Stephen Innes, Chief Global Market Strategist at Axi in a note to Nairametrics gave valuable insights on the macros weighing on the dollar in the near term.

“It looks very much like a textbook case of US dollar weakness as the pieces are slowly falling into place for a dollar selling trend to resume.

“A deteriorating US trade deficit, a retracement in Fed. pricing, a significant upturn in European vaccination rates and upcoming growth acceleration support the view.”

What to expect

The currency market is now turning more consensus by the day that the next recovery spurt should be relatively short-lived and are now deferring to the Fed’s “broad-based and inclusive” labour market progress to satisfy its maximum employment objective.

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Currencies

Naira gains at NAFEX window as oil prices make rebound

Naira gained against the US dollar on Monday 19th April 2021 to close at N410.33/$1 as crude oil prices gained.

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Naira falls across forex markets as businesses resume after public holidays

Monday, 19th April 2021: The exchange rate between the naira and the US dollar closed at N410.33 to a dollar at the Importers and Exporters window.

Naira gained against the US dollar on Monday, 19th April 2021 to close at N410.33 to a dollar. This represents a 0.16% appreciation compared to N411/$1 recorded on Friday, 16th April 2021.

On the other hand, the naira remained stable at the parallel market, as it closed at N482/$1 on Monday, 19th April 2021. Dollar supply at the NAFEX window increased from $61.52 million to stand at $69.71 million, representing an increase of 13.3%.

Notably, crude oil posted positive growth on Monday as Brent crude grew by 0.54%, and Bonny Light gained 0.37%.

Trading at the official NAFEX window

The naira gained against the US Dollar at the Investors and Exporters window on Monday to close at N410.33/$1. This represents a 67 kobo gain when compared to N411/$1 recorded on Friday, 16th April 2021.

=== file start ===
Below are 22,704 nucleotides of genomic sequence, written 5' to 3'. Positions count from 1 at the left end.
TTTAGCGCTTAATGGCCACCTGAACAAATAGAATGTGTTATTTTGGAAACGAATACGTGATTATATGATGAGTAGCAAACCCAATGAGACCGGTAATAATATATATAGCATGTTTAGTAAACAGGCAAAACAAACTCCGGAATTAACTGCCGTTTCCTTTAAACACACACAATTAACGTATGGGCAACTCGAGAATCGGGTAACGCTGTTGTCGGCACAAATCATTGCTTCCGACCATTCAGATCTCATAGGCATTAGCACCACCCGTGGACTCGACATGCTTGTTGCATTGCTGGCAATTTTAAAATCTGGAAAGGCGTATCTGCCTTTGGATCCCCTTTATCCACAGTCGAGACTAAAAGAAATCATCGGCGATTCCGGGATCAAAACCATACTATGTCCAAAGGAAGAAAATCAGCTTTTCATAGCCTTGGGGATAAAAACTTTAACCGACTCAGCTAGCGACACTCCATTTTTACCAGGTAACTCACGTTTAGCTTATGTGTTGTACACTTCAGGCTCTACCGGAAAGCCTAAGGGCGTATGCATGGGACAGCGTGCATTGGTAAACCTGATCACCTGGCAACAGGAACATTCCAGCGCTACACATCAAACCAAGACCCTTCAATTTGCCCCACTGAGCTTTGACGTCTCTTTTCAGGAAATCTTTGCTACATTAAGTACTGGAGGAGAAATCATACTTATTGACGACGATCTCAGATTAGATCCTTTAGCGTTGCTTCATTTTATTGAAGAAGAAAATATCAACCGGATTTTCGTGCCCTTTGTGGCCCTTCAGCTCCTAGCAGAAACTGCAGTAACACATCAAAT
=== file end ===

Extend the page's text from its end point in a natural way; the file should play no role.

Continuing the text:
• The opening indicative rate closed at N409 to a dollar on Monday. This represents a N1.13 kobo gain, compared to N410.13/$1 recorded the previous day.
  • Also, an exchange rate of N437.41 to a dollar was the highest rate recorded during intra-day trading before it closed at N410.33/$1. It also sold for as low as N399/$1 during intra-day trading.
  • Forex turnover at the Investor and Exporters (I&E) window improved by 13.3% on Monday, 19th April 2021.
  • A cursory look at the data tracked by Nairametrics from FMDQ showed that forex turnover increased from $61.52 million recorded on Friday, April 16th, 2021, to $69.71 million on Monday.

Cryptocurrency watch

Bitcoin continues to record a significant downturn after hitting a record high last week. The world’s most popular and sought-after digital asset, declined by 2.77% in the early hours of Tuesday to trade at $53,301.12.

  • Recall that the asset had dropped by 15% on Saturday and 6.1% in the hours of Monday, 19th April 2021.
  • As of 4:03 am on Tuesday, Bitcoin was trading at $53,301.12, representing $1,359 lesser than the close of trade on Sunday.
  • The entire crypto market capitalisation also slumped to $1.9 trillion, from over $2 trillion market capitalisation recorded a day before.

Crude oil gains on the back of a weak dollar

Oil prices gained marginally on, 19th April 2021 to close at $67.13 per barrel, indicating a 0.54% growth when compared to $66.77 recorded on Sunday.

  • The increase was attributed to a weaker US Dollar on Monday, as prices of major crude oil products recorded marginal growth across board.
  • The weaker U.S. dollar supported oil prices on Monday as it makes oil cheaper to buy for holders of other currencies. The gains were however limited due to the third wave of the covid-19 pandemic in India.
  • Brent Crude closed at $67.13 (+0.54%), WTI Crude closed at $63.48 indicating 0.54% gain, Bonny Light, $65.25 (+0.24%), OPEC Basket (+0.73%) to close at $65.21 while Natural gas also grew by 2.16% to close at $2.738.

External reserve

Nigeria’s external reserve increased by 0.08% on Friday, 16th April 2021 to stand at $35.25 billion.

  • This represents the 19th consecutive increase in Nigeria’s external reserve position, which has gained about $838.3 million since 18th March 2021, about a month ago.
  • Nigeria’s external reserve has received a consistent boost in recent times on the back of the increase in the price of crude oil and the CBN’s policy to pay Nigerians for any unit of dollar received from the diaspora.
  • Nigeria will hope for this increase to continue, as it will help the country to meet its accumulated obligations that have been hampered by the advent of the pandemic in the country.